Northern Leopard Frog Reintroduction - Year 4 (2002)


Kris Kendell


The northern leopard frog (Rana pipiens) was once a common and widespread amphibian found throughout central and southern Alberta. During the late 1970s, the leopard frog experienced a dramatic decline in distribution and numbers over much of its historic range in Alberta and is currently designated as Threatened under Alberta's Wildlife Act

The leopard frog has demonstrated little ability to naturally repopulate historical parts of its range. As a result, in 1998, the Alberta Fish and Wildlife Division began to explore the feasibility of reintroducing leopard frogs into habitats within their historical range in the upper Red Deer River and North Saskatchewan River drainages. With the information gathered, the Alberta Conservation Association initiated a pilot reintroduction project in 1999 at the Raven Brood Trout Station near Caroline, Alberta. The project involves the captive rearing of leopard frogs from egg stage of development to metamorphosed frog, in two man-made outdoor ponds at the Raven Brood Trout Station.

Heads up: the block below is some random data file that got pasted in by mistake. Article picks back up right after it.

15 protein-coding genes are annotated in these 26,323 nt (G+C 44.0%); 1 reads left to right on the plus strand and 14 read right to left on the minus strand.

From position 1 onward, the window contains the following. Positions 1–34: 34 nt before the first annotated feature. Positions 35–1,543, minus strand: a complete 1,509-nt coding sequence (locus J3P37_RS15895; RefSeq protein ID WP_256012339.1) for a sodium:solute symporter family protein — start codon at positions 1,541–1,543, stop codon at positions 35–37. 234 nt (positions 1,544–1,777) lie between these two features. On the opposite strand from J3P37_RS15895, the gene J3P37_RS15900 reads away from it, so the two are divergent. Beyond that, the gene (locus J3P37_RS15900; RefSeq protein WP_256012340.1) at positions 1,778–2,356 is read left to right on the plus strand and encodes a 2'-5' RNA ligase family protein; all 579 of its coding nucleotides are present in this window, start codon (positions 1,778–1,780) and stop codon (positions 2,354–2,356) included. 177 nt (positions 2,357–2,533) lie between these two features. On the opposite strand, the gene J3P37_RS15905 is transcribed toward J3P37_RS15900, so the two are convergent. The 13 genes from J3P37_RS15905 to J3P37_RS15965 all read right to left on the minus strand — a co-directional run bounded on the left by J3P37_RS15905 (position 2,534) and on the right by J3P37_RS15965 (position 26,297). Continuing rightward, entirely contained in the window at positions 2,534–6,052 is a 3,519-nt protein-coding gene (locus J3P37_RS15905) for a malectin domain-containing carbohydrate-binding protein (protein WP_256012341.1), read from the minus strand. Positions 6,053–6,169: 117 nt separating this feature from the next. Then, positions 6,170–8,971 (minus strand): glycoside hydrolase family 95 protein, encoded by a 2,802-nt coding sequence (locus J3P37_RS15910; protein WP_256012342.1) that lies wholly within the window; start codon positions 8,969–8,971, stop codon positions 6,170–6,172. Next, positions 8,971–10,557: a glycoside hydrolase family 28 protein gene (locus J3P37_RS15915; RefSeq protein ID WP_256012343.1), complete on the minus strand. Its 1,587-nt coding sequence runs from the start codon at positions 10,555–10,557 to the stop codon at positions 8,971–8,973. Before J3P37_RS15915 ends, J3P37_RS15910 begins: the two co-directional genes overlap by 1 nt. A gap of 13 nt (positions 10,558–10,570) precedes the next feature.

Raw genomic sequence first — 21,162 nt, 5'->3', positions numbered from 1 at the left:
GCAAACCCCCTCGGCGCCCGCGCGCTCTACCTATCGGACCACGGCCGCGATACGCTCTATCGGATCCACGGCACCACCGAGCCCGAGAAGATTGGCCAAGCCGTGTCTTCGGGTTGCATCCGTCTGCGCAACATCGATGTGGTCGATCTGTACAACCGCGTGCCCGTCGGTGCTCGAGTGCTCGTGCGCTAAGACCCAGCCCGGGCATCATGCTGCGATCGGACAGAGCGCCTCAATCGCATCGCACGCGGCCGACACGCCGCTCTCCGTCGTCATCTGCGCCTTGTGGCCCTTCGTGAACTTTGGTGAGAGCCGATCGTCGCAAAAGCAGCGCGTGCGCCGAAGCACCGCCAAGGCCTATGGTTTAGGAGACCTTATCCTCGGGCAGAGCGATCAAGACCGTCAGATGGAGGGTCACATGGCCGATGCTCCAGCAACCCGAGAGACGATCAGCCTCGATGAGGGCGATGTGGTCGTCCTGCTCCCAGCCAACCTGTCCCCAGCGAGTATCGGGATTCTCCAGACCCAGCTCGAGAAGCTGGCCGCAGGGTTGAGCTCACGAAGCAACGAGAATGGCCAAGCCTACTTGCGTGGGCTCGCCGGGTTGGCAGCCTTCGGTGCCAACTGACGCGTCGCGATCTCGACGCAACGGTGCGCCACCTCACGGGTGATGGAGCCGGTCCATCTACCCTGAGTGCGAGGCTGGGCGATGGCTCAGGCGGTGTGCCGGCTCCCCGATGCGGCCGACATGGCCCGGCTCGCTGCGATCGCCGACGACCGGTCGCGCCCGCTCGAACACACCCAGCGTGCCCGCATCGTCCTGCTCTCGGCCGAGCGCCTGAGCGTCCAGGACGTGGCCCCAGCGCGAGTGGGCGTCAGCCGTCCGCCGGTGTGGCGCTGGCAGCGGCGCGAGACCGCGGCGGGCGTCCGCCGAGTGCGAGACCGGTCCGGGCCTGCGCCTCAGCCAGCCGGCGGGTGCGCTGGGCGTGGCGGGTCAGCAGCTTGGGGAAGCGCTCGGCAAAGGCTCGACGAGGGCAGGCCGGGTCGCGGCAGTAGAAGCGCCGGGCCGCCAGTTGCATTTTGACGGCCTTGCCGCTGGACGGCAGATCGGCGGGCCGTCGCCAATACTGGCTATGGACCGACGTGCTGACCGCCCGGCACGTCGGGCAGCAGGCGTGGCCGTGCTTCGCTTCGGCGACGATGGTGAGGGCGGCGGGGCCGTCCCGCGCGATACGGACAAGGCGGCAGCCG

To date nearly 10,000 captive-reared leopard frogs have been released at designated sites near Caroline, Rocky Mountain House, and Red Deer, Alberta. All frogs were marked using a Visible Implant Elastometer tagging system prior to release, allowing researchers to monitor the dispersal of released frogs. Frog observations and evidence of breeding activity indicate preliminary success of the project at the initial release site near Caroline and 2001 pilot release site near Rocky Mountain House.

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